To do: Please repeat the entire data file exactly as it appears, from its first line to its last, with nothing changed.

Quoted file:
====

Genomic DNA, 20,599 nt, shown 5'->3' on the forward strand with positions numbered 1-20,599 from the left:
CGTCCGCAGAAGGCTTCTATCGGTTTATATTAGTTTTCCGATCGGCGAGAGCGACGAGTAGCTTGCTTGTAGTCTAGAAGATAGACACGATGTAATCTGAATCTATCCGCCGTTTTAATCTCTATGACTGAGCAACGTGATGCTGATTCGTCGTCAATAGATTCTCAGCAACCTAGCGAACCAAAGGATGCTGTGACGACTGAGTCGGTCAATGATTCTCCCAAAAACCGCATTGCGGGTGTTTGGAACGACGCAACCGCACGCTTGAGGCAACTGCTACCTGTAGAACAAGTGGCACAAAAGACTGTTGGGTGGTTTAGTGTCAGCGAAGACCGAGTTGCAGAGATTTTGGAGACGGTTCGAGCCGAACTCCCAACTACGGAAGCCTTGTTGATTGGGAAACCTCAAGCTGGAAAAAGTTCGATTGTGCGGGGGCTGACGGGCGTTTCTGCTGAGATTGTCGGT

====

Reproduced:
Genomic DNA, 20,599 nt, shown 5'->3' on the forward strand with positions numbered 1-20,599 from the left:
CGTCCGCAGAAGGCTTCTATCGGTTTATATTAGTTTTCCGATCGGCGAGAGCGACGAGTAGCTTGCTTGTAGTCTAGAAGATAGACACGATGTAATCTGAATCTATCCGCCGTTTTAATCTCTATGACTGAGCAACGTGATGCTGATTCGTCGTCAATAGATTCTCAGCAACCTAGCGAACCAAAGGATGCTGTGACGACTGAGTCGGTCAATGATTCTCCCAAAAACCGCATTGCGGGTGTTTGGAACGACGCAACCGCACGCTTGAGGCAACTGCTACCTGTAGAACAAGTGGCACAAAAGACTGTTGGGTGGTTTAGTGTCAGCGAAGACCGAGTTGCAGAGATTTTGGAGACGGTTCGAGCCGAACTCCCAACTACGGAAGCCTTGTTGATTGGGAAACCTCAAGCTGGAAAAAGTTCGATTGTGCGGGGGCTGACGGGCGTTTCTGCTGAGATTGTCGGT